refit              = False,
                                   n_trials           = 20, # Increase for more exhaustive search
                                   random_state       = 123,
                                   return_best        = True,
                                   n_jobs             = 'auto',
                                   verbose            = False,
                                   show_progress      = True
                               )

best_params = results_search['params'].iloc[0]
/home/ubuntu/anaconda3/envs/skforecast_12_py11/lib/python3.11/site-packages/optuna/distributions.py:524: UserWarning:

Choices for a categorical distribution should be a tuple of None, bool, int, float and str for persistent storage but contains (1, 2, 3, 23, 24, 25, 47, 48, 49, 71, 72, 73, 8736, 8760) which is of type tuple.

`Forecaster` refitted using the best-found lags and parameters, and the whole data set: 
  Lags: [ 1  2  3  4  5  6  7  8  9 10 11 12 13 14 15 16 17 18 19 20 21 22 23 24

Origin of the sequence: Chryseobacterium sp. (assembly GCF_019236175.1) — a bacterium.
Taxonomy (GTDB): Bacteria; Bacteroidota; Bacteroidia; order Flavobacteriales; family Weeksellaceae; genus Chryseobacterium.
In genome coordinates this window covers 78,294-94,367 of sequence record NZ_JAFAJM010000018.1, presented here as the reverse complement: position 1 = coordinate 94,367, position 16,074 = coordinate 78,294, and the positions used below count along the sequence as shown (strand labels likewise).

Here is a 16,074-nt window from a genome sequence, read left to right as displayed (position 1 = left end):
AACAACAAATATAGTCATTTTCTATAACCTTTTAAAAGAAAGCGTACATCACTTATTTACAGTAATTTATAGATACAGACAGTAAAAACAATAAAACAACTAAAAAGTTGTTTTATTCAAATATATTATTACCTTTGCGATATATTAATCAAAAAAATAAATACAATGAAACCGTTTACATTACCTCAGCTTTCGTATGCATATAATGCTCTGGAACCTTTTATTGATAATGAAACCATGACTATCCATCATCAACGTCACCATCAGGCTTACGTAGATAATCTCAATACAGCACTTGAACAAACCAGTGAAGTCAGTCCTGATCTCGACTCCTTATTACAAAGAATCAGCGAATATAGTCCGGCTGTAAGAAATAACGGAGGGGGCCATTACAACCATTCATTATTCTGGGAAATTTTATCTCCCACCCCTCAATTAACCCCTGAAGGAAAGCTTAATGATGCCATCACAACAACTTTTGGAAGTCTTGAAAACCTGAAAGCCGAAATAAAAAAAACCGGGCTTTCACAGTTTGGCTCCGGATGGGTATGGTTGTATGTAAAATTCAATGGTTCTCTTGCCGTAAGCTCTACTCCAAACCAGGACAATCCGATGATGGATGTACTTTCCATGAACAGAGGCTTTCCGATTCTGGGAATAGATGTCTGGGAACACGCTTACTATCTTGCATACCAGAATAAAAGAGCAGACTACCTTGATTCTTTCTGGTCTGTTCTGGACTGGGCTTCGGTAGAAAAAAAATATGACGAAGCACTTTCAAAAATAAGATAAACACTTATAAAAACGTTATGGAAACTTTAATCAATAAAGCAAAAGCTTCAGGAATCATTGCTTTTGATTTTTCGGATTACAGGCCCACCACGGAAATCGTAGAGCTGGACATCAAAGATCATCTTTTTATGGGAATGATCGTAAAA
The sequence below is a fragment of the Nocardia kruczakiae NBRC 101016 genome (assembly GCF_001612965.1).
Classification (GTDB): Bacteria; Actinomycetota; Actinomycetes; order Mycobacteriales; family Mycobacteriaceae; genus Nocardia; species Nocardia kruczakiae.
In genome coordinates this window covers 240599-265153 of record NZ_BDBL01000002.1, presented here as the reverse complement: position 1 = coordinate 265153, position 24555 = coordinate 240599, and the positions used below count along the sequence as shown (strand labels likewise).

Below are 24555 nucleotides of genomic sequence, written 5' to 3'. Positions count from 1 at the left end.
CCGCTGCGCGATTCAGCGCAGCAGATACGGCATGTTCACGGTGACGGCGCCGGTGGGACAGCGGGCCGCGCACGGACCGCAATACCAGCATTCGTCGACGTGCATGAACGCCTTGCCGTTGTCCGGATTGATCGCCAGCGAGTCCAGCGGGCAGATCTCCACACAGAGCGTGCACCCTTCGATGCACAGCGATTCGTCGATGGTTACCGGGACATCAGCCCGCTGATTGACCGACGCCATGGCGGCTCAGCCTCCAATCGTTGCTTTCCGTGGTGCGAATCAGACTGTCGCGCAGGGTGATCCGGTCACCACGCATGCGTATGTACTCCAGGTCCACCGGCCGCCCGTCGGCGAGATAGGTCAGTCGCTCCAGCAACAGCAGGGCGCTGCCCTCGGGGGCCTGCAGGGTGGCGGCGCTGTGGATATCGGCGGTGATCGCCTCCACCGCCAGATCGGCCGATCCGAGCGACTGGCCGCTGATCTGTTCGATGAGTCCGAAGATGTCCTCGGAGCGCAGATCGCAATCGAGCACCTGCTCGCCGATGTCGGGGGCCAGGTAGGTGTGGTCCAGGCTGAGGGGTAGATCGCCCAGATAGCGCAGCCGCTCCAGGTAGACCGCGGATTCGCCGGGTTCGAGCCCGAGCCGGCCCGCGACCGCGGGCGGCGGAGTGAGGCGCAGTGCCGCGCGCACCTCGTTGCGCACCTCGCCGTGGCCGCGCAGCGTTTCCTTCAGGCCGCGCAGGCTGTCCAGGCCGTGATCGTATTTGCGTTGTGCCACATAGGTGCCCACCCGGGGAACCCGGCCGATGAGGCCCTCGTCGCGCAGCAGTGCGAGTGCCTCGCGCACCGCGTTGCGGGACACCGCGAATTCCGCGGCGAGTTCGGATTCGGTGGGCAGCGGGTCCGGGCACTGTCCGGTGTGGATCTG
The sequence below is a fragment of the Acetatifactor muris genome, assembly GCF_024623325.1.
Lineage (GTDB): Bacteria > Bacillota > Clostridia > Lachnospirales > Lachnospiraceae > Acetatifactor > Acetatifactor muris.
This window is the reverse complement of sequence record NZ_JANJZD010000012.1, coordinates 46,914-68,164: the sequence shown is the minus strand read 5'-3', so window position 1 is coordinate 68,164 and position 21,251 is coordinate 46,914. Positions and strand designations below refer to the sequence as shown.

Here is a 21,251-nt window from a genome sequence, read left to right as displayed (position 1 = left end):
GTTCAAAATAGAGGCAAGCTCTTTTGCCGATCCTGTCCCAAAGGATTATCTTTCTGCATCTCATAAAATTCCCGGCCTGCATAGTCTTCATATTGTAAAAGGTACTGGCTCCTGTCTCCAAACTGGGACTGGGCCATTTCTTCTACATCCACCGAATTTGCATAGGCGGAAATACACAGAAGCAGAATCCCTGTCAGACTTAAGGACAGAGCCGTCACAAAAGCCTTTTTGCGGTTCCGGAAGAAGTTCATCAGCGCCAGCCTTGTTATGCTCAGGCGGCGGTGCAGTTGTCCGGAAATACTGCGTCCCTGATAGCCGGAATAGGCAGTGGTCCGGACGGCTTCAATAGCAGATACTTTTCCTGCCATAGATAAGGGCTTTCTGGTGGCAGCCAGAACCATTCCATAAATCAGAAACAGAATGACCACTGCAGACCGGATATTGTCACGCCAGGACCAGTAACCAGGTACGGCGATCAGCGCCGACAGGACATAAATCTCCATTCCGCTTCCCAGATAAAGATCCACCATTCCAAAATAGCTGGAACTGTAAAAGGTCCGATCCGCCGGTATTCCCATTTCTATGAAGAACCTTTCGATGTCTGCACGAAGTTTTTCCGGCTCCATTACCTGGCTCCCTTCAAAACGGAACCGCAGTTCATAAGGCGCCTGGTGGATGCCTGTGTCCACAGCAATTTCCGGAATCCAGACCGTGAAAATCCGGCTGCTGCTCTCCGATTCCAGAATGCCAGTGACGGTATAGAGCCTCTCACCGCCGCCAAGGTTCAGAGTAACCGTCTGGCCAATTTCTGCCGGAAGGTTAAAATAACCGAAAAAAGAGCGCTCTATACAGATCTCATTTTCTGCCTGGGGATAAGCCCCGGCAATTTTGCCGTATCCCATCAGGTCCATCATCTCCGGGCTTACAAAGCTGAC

25 26 27 28 29 30 31 32 33 34 35 36 37 38 39 40 41 42 43 44 45 46 47 48] 
  Parameters: {'n_estimators': 600, 'max_depth': 6, 'min_data_in_leaf': 88, 'learning_rate': 0.2520098236227423, 'feature_fraction': 0.6, 'max_bin': 75, 'reg_alpha': 1.0, 'reg_lambda': 0.8}
  Backtesting metric: 57.37703212670699

Once the best hyperparameters have been selected, the backtesting_forecaster() function is used to generate the prediction intervals for the entire test set.

  • The interval argument indicates the desired coverage probability of the prediction intervals. In this case, interval is set to [10, 90], which means that the prediction intervals are calculated for the 10th and 90th percentiles, resulting in a theoretical coverage probability of 80%.